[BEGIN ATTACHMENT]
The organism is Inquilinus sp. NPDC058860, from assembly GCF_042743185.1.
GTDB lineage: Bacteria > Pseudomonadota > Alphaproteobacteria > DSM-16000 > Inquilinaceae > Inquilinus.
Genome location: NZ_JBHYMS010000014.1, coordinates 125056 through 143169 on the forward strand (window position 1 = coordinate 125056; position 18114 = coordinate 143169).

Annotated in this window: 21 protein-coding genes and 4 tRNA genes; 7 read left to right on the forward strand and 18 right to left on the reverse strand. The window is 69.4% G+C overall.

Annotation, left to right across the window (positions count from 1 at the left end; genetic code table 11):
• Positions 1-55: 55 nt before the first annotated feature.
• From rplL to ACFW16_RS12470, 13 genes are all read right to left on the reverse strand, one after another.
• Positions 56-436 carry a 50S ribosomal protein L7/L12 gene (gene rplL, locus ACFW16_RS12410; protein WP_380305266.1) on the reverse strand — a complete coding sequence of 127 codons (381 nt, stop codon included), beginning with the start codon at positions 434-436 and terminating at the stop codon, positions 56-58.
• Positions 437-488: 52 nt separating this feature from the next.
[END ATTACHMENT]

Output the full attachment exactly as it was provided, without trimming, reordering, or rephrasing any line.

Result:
The organism is Inquilinus sp. NPDC058860, from assembly GCF_042743185.1.
GTDB lineage: Bacteria > Pseudomonadota > Alphaproteobacteria > DSM-16000 > Inquilinaceae > Inquilinus.
Genome location: NZ_JBHYMS010000014.1, coordinates 125056 through 143169 on the forward strand (window position 1 = coordinate 125056; position 18114 = coordinate 143169).

Annotated in this window: 21 protein-coding genes and 4 tRNA genes; 7 read left to right on the forward strand and 18 right to left on the reverse strand. The window is 69.4% G+C overall.

Annotation, left to right across the window (positions count from 1 at the left end; genetic code table 11):
• Positions 1-55: 55 nt before the first annotated feature.
• From rplL to ACFW16_RS12470, 13 genes are all read right to left on the reverse strand, one after another.
• Positions 56-436 carry a 50S ribosomal protein L7/L12 gene (gene rplL, locus ACFW16_RS12410; protein WP_380305266.1) on the reverse strand — a complete coding sequence of 127 codons (381 nt, stop codon included), beginning with the start codon at positions 434-436 and terminating at the stop codon, positions 56-58.
• Positions 437-488: 52 nt separating this feature from the next.